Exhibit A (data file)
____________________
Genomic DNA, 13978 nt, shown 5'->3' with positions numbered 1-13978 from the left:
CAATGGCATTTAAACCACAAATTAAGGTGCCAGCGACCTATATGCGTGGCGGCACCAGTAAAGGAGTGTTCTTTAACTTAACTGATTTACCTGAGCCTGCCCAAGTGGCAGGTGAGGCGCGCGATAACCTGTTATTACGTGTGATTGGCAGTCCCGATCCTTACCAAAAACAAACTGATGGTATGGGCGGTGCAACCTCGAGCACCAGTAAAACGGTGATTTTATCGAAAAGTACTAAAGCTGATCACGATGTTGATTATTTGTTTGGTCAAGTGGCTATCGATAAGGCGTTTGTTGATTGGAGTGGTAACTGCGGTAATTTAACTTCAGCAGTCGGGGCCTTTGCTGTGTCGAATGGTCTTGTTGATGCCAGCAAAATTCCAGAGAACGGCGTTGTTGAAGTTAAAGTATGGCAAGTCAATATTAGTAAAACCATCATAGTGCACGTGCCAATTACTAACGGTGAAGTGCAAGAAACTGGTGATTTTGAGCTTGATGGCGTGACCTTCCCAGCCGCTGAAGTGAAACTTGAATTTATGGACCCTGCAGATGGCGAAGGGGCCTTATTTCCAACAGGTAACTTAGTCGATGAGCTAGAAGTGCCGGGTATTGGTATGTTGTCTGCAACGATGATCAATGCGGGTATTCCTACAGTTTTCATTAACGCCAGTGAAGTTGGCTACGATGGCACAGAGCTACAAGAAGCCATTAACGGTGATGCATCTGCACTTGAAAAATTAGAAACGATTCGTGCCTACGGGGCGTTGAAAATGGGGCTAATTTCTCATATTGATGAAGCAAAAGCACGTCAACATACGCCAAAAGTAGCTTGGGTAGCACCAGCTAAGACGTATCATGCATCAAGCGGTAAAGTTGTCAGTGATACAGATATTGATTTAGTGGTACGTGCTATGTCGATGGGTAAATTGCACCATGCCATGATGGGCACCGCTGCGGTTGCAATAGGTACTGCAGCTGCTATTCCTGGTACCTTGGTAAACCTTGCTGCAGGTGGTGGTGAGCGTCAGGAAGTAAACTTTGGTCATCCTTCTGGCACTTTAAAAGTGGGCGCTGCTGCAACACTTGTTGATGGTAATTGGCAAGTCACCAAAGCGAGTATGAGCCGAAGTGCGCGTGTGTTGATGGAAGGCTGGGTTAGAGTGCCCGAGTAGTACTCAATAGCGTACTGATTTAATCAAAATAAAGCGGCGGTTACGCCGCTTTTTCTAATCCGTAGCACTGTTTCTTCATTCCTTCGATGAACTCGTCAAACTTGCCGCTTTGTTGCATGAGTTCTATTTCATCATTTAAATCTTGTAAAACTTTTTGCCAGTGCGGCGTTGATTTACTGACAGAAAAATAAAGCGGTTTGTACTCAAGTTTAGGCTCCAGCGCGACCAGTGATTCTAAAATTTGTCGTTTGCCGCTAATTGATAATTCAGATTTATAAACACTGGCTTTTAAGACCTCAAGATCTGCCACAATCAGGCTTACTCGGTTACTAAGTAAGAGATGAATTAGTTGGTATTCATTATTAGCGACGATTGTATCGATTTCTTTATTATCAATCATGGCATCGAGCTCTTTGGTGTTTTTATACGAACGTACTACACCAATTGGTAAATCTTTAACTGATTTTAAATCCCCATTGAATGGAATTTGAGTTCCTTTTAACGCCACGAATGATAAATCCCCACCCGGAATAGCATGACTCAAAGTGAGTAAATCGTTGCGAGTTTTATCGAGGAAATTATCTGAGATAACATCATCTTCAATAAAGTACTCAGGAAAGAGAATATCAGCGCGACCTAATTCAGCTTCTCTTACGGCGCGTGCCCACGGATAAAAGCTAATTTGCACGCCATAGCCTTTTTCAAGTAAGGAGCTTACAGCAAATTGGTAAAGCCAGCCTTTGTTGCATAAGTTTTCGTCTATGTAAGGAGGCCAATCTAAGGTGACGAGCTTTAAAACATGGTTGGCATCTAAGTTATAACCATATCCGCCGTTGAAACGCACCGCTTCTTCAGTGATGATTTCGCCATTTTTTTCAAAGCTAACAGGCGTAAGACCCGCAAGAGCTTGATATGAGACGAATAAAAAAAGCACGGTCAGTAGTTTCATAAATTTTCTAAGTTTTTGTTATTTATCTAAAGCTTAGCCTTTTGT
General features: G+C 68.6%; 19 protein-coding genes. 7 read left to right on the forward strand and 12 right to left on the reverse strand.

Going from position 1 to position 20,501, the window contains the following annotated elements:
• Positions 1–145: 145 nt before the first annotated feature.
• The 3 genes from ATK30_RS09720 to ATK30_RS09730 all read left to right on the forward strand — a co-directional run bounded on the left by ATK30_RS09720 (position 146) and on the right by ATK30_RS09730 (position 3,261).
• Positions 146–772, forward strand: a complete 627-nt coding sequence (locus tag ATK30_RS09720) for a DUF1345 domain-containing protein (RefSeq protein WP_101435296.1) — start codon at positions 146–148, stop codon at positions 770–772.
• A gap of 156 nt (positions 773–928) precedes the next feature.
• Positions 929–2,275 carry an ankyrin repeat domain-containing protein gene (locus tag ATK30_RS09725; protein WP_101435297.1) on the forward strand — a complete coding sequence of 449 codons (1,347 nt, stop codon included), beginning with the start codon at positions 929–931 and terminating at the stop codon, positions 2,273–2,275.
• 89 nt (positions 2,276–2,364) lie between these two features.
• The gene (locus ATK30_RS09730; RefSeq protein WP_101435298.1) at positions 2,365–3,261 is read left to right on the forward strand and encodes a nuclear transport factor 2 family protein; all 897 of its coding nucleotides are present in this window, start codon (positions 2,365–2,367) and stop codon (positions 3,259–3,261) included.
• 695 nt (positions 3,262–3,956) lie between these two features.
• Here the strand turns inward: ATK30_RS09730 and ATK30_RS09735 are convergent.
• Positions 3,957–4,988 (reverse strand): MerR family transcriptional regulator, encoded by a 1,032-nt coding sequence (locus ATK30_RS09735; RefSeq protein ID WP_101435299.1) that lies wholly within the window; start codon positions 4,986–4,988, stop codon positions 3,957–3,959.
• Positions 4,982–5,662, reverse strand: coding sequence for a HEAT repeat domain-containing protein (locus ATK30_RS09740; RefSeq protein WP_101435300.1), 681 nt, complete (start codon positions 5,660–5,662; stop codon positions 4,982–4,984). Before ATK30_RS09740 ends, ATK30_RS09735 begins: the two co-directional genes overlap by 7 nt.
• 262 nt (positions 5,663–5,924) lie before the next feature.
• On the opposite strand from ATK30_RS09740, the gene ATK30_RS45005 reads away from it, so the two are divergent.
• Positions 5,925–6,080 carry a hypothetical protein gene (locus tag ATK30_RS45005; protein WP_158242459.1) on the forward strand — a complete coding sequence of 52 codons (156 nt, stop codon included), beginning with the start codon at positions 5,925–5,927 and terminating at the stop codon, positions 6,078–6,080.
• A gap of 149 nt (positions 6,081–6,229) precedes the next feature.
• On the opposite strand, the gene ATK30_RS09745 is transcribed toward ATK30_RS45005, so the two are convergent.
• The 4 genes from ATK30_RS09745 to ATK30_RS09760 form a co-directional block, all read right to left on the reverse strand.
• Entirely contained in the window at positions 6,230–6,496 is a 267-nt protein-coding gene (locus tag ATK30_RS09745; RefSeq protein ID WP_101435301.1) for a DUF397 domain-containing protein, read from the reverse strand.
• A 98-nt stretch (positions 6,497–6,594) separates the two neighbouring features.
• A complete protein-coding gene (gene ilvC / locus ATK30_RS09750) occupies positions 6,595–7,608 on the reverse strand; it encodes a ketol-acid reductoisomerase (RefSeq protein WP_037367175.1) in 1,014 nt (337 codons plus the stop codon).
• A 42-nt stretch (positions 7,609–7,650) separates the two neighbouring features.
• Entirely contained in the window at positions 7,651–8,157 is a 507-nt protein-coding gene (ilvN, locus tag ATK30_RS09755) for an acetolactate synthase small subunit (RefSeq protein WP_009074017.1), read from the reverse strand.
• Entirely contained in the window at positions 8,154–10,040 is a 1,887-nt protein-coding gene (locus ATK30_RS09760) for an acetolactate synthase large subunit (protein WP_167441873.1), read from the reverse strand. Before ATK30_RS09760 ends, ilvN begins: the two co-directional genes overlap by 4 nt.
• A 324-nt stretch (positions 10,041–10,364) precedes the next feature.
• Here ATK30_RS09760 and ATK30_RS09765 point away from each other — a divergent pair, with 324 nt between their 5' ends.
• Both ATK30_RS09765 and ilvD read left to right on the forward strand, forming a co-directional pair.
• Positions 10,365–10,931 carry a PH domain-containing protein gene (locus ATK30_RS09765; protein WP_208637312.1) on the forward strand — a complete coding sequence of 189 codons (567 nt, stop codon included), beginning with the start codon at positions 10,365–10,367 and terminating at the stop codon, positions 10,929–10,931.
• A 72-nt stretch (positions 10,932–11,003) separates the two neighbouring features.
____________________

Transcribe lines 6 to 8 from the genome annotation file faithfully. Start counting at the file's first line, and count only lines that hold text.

• The 3 genes from ATK30_RS09720 to ATK30_RS09730 all read left to right on the forward strand — a co-directional run bounded on the left by ATK30_RS09720 (position 146) and on the right by ATK30_RS09730 (position 3,261).
• Positions 146–772, forward strand: a complete 627-nt coding sequence (locus tag ATK30_RS09720) for a DUF1345 domain-containing protein (RefSeq protein WP_101435296.1) — start codon at positions 146–148, stop codon at positions 770–772.
• A gap of 156 nt (positions 773–928) precedes the next feature.